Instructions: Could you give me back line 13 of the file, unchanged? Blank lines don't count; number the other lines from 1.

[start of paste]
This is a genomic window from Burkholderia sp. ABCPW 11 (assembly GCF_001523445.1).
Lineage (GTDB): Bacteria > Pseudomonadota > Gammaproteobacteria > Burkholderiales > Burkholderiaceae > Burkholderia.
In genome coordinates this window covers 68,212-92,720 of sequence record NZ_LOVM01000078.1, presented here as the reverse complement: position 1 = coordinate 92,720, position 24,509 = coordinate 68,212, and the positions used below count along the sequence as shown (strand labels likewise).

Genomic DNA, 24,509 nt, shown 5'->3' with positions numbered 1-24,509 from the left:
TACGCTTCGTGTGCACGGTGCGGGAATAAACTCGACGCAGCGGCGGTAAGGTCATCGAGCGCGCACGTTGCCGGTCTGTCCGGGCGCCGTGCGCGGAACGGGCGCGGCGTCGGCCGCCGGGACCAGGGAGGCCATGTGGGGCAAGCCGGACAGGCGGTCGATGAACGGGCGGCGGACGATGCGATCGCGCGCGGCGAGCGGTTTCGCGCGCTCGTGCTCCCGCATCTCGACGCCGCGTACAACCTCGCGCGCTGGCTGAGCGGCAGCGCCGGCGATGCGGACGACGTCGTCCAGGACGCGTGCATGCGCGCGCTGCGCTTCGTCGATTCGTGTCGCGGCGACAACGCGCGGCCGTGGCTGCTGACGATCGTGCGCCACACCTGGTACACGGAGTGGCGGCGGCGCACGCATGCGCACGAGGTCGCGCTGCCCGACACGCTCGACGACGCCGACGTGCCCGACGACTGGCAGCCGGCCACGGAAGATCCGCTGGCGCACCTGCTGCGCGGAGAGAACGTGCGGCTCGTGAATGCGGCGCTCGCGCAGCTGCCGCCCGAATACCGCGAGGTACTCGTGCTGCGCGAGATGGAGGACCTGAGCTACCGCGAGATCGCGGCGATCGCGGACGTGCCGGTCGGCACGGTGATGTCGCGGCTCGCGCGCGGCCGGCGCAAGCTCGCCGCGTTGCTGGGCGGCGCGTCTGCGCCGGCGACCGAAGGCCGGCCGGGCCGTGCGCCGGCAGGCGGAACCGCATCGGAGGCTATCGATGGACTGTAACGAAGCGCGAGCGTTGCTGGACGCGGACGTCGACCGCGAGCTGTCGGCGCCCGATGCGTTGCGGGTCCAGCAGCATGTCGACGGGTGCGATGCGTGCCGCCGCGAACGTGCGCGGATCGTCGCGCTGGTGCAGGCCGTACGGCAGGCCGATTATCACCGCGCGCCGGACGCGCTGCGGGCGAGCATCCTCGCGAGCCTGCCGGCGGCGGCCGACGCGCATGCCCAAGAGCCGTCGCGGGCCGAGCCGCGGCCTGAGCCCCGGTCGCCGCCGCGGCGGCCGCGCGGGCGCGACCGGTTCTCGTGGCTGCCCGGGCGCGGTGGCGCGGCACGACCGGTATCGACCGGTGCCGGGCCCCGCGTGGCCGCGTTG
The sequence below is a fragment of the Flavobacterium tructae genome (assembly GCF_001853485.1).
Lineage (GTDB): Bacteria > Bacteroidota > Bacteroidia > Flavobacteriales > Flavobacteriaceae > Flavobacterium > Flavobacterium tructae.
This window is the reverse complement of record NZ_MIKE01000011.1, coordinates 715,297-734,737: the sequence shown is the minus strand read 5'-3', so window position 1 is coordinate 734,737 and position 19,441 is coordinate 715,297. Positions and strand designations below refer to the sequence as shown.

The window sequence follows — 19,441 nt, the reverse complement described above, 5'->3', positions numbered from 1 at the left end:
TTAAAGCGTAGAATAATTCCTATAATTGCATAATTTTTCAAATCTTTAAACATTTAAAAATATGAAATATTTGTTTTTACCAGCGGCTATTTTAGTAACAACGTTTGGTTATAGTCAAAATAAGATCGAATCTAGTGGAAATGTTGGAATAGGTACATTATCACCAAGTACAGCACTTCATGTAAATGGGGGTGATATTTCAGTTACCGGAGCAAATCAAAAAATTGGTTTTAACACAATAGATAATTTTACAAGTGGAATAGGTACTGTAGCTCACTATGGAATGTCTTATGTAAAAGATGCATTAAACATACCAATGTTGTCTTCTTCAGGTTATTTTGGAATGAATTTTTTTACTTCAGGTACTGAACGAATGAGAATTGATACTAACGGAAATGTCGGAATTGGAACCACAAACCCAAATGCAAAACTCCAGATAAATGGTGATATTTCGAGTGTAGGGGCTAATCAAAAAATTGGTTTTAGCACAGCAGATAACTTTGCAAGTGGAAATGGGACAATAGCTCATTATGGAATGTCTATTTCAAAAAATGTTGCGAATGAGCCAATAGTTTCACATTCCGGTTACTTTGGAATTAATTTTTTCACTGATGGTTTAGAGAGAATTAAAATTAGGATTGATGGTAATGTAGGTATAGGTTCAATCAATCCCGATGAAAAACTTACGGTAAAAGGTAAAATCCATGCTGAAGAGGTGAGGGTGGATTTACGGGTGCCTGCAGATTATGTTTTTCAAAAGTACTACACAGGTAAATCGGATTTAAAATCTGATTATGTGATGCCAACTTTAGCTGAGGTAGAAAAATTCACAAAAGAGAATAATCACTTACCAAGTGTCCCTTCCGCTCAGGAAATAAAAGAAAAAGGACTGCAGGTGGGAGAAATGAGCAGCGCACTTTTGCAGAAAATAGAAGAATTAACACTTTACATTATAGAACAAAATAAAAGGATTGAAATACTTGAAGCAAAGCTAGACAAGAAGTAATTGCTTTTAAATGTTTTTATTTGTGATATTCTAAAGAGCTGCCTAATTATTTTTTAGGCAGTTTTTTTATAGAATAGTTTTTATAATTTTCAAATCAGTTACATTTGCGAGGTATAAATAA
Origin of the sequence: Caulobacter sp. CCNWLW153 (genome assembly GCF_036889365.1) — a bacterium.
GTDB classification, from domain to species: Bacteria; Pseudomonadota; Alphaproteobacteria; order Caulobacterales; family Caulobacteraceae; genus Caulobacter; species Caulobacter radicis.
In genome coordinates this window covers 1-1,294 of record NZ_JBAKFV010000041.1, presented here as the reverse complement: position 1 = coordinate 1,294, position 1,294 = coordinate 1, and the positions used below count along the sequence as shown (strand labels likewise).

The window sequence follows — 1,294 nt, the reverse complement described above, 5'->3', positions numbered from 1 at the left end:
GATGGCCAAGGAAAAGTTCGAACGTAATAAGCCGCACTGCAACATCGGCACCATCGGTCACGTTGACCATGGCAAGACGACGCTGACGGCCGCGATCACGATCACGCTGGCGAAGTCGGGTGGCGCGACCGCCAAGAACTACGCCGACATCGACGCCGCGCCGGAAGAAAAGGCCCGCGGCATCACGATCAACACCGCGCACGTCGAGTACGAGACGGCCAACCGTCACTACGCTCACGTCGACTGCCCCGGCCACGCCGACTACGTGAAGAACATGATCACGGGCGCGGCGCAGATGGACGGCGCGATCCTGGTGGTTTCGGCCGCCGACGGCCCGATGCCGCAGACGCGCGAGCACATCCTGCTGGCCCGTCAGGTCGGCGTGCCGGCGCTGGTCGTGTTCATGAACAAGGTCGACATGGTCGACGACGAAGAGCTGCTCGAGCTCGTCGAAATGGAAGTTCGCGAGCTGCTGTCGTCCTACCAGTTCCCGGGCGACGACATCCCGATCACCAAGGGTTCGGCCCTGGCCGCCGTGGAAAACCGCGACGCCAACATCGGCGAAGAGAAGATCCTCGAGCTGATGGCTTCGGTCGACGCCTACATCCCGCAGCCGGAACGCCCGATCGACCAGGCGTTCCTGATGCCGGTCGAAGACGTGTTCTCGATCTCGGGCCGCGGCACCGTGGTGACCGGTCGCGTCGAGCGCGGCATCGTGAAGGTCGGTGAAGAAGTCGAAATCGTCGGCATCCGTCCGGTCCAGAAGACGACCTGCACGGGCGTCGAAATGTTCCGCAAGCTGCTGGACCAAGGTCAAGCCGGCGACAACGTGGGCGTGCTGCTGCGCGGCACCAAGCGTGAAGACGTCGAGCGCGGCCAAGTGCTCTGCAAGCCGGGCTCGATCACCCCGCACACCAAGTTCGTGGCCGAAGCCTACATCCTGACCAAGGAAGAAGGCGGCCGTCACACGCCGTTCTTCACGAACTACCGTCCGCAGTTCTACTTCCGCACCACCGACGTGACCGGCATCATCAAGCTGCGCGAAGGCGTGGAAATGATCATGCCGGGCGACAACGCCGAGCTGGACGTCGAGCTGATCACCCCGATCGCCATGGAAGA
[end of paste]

In genome coordinates this window covers 1-1,294 of record NZ_JBAKFV010000041.1, presented here as the reverse complement: position 1 = coordinate 1,294, position 1,294 = coordinate 1, and the positions used below count along the sequence as shown (strand labels likewise).